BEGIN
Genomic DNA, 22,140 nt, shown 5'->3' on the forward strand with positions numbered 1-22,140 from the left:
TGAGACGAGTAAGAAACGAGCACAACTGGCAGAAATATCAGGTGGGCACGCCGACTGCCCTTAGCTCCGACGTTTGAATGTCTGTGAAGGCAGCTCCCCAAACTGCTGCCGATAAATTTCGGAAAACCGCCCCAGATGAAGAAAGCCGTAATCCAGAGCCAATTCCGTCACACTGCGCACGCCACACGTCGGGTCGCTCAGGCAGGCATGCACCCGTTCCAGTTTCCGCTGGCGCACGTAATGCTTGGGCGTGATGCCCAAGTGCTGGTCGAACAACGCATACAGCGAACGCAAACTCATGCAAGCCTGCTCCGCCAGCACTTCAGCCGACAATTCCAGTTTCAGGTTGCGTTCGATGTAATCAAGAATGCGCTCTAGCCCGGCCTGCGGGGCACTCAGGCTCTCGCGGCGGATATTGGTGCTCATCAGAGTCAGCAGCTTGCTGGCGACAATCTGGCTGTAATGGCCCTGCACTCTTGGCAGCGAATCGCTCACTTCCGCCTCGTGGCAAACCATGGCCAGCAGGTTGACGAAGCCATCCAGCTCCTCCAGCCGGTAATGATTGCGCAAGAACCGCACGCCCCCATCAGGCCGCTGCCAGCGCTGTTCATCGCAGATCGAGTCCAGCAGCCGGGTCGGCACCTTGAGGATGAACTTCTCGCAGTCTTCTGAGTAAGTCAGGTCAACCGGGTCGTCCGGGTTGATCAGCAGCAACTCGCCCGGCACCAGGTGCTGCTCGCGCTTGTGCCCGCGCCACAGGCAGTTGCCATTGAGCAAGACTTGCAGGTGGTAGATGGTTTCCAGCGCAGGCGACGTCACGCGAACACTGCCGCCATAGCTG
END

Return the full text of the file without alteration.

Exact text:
Genomic DNA, 22,140 nt, shown 5'->3' on the forward strand with positions numbered 1-22,140 from the left:
TGAGACGAGTAAGAAACGAGCACAACTGGCAGAAATATCAGGTGGGCACGCCGACTGCCCTTAGCTCCGACGTTTGAATGTCTGTGAAGGCAGCTCCCCAAACTGCTGCCGATAAATTTCGGAAAACCGCCCCAGATGAAGAAAGCCGTAATCCAGAGCCAATTCCGTCACACTGCGCACGCCACACGTCGGGTCGCTCAGGCAGGCATGCACCCGTTCCAGTTTCCGCTGGCGCACGTAATGCTTGGGCGTGATGCCCAAGTGCTGGTCGAACAACGCATACAGCGAACGCAAACTCATGCAAGCCTGCTCCGCCAGCACTTCAGCCGACAATTCCAGTTTCAGGTTGCGTTCGATGTAATCAAGAATGCGCTCTAGCCCGGCCTGCGGGGCACTCAGGCTCTCGCGGCGGATATTGGTGCTCATCAGAGTCAGCAGCTTGCTGGCGACAATCTGGCTGTAATGGCCCTGCACTCTTGGCAGCGAATCGCTCACTTCCGCCTCGTGGCAAACCATGGCCAGCAGGTTGACGAAGCCATCCAGCTCCTCCAGCCGGTAATGATTGCGCAAGAACCGCACGCCCCCATCAGGCCGCTGCCAGCGCTGTTCATCGCAGATCGAGTCCAGCAGCCGGGTCGGCACCTTGAGGATGAACTTCTCGCAGTCTTCTGAGTAAGTCAGGTCAACCGGGTCGTCCGGGTTGATCAGCAGCAACTCGCCCGGCACCAGGTGCTGCTCGCGCTTGTGCCCGCGCCACAGGCAGTTGCCATTGAGCAAGACTTGCAGGTGGTAGATGGTTTCCAGCGCAGGCGACGTCACGCGAACACTGCCGCCATAGCTG